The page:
Just read: Monte Burke's 'Saban'

Just read: Monte Burke's 'Saban'

Seeking out long-form work about a subject I generally dislike isn't really my normal bag. Nick Saban, the head coach of the University of Alabama's football team, is an exception to this usual rule for only one main reason -- he seems like a total lunatic at surface level. His celebrity presence as college football's most successful coach has driven media and fanbases across the country to adopt a pretty agreed-upon stance on him, and that stance is generally that he appears to be an asshole.

Saban's success and seeming lack of happiness to accompany that success is what stands about most about him from a bird's-eye perspective. People always repeat the same things -- he doesn't smile, he wins the national championship then gets right to work recruiting, he doesn't take any vacations, doesn't spend as much time as he should with his family, he's too hard-nosed and businesslike for the college game, which is rife with tradition and character.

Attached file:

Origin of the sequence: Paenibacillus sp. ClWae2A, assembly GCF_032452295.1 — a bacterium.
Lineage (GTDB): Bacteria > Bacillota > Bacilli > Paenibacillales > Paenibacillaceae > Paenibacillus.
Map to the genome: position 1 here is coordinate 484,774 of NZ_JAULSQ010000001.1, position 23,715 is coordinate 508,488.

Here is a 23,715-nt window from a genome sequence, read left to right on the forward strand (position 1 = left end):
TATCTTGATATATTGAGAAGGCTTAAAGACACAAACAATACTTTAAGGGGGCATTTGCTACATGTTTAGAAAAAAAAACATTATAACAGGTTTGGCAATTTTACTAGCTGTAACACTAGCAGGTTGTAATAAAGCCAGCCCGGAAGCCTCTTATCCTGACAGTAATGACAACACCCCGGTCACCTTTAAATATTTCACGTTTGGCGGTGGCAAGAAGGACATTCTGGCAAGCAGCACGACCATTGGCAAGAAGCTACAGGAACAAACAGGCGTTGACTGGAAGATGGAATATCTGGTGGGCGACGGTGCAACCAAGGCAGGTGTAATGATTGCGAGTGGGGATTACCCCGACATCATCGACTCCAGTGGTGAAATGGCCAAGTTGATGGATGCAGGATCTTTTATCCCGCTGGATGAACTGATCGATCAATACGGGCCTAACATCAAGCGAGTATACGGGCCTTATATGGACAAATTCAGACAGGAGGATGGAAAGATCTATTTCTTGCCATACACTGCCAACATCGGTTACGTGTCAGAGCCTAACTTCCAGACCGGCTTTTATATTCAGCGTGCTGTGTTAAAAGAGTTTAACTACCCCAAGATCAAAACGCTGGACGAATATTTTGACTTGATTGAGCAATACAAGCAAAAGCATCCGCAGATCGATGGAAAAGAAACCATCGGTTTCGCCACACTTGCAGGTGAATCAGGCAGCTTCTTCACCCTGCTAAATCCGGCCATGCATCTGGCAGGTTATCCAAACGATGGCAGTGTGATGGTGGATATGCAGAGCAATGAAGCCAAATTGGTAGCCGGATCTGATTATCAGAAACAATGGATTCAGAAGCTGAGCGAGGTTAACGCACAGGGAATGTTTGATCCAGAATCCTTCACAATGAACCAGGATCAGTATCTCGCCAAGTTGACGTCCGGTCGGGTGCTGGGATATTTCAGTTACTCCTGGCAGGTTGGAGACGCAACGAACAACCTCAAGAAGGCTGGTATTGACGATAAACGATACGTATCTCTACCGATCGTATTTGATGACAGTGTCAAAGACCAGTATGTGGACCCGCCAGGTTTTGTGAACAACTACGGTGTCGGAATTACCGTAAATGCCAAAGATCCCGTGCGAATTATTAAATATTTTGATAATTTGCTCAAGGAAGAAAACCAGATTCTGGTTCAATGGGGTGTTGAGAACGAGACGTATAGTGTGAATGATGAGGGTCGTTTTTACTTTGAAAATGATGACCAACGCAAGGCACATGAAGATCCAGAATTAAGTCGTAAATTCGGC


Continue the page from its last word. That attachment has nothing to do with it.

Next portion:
Saban: The Making of A Coach, by Monte Burke, sheds a ton of light on how Saban ticks. For me, the book was especially illuminating in two fashions. It takes a deep dive into Saban's relationship with his father, Big Nick, and the circumstances of his upbringing in a coal mining town in West Virginia, and it also fully explains the evolution of his "Process," which he brought to life with the help of a psychology professor at Michigan State University.

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